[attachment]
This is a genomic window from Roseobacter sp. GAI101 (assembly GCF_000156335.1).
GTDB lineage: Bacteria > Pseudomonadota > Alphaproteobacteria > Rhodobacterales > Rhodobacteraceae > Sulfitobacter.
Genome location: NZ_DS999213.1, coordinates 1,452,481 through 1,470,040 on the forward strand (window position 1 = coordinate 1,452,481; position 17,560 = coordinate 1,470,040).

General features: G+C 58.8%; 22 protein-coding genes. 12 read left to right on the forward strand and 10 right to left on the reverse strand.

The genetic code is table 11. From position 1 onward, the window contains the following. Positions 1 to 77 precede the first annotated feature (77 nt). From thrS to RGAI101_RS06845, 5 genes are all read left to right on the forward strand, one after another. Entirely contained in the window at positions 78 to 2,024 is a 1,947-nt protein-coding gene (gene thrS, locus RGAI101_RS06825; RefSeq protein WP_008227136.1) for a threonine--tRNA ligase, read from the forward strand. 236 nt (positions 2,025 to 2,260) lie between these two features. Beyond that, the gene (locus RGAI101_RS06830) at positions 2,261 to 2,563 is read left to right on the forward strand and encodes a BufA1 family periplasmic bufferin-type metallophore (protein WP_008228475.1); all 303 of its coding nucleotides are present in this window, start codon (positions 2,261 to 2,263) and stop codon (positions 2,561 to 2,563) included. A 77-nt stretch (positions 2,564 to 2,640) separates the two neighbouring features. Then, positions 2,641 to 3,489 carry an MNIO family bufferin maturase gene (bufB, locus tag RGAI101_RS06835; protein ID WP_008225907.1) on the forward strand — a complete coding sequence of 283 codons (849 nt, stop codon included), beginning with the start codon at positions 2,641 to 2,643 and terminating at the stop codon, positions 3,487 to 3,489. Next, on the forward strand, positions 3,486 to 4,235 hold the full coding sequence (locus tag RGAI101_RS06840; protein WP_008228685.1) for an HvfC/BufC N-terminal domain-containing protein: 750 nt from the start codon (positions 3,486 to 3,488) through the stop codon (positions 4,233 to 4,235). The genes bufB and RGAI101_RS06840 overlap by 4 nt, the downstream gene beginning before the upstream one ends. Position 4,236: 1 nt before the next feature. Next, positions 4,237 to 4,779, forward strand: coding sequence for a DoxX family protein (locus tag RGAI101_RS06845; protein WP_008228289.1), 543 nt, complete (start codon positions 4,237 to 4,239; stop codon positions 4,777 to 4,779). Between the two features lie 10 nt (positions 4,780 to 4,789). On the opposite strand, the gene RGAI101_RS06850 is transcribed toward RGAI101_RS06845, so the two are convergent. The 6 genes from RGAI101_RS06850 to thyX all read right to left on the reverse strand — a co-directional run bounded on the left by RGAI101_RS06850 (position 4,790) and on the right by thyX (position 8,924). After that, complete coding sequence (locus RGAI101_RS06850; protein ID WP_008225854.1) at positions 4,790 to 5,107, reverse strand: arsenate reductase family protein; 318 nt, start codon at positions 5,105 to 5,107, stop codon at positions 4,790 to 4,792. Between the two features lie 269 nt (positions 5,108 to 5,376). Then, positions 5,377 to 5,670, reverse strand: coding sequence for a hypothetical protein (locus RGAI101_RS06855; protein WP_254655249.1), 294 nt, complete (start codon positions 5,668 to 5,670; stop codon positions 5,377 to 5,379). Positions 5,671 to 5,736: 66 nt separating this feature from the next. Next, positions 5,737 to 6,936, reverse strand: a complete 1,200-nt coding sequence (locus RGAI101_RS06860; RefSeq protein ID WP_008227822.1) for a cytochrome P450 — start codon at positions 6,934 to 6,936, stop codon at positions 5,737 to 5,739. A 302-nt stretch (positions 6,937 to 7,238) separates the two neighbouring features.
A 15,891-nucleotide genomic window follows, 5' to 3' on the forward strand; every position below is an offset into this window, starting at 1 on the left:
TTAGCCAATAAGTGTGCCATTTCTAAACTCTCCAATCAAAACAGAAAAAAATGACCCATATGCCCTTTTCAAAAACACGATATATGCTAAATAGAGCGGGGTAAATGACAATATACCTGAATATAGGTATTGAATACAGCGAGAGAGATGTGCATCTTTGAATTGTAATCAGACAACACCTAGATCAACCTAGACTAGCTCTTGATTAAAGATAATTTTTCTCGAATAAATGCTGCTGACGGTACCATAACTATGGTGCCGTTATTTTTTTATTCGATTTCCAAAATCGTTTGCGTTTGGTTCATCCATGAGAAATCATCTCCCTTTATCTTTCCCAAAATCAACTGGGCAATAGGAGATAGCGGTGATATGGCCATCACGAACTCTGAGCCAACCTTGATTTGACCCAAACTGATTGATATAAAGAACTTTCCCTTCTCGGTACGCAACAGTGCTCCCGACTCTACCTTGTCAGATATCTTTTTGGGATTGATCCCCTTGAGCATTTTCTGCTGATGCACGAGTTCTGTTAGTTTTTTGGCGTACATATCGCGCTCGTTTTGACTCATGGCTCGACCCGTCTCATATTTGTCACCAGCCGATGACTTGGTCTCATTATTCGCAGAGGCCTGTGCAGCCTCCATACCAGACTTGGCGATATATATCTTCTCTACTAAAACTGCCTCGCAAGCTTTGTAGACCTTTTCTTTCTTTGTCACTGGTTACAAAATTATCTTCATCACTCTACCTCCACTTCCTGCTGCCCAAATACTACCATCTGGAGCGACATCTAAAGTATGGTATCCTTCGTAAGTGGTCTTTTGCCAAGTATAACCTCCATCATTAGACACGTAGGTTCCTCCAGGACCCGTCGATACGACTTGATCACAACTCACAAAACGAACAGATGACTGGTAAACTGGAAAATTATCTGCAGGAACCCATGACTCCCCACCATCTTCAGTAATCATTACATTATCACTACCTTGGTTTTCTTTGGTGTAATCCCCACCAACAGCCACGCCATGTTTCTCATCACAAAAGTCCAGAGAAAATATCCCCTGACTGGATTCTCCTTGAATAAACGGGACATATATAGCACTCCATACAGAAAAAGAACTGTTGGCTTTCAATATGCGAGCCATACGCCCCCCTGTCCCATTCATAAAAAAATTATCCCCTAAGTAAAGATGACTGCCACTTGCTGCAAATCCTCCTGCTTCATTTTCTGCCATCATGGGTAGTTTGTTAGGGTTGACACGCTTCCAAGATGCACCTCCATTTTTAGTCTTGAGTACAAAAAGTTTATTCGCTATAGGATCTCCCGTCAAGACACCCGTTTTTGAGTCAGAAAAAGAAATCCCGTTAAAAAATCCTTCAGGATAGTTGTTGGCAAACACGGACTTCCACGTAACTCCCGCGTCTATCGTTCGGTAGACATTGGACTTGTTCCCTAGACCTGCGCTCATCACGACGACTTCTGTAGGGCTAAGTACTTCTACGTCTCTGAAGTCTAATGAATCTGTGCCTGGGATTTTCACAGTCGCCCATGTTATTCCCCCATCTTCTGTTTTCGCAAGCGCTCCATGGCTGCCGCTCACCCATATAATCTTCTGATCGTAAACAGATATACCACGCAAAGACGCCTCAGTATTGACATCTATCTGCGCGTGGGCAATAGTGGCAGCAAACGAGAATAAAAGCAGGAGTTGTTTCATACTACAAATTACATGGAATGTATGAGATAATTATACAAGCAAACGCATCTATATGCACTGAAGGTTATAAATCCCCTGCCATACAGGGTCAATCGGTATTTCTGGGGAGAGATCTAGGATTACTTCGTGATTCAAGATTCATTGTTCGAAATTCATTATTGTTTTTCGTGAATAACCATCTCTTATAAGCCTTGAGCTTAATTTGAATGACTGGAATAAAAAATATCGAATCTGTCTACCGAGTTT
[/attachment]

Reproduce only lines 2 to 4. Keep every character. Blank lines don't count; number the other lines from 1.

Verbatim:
GTDB lineage: Bacteria > Pseudomonadota > Alphaproteobacteria > Rhodobacterales > Rhodobacteraceae > Sulfitobacter.
Genome location: NZ_DS999213.1, coordinates 1,452,481 through 1,470,040 on the forward strand (window position 1 = coordinate 1,452,481; position 17,560 = coordinate 1,470,040).

General features: G+C 58.8%; 22 protein-coding genes. 12 read left to right on the forward strand and 10 right to left on the reverse strand.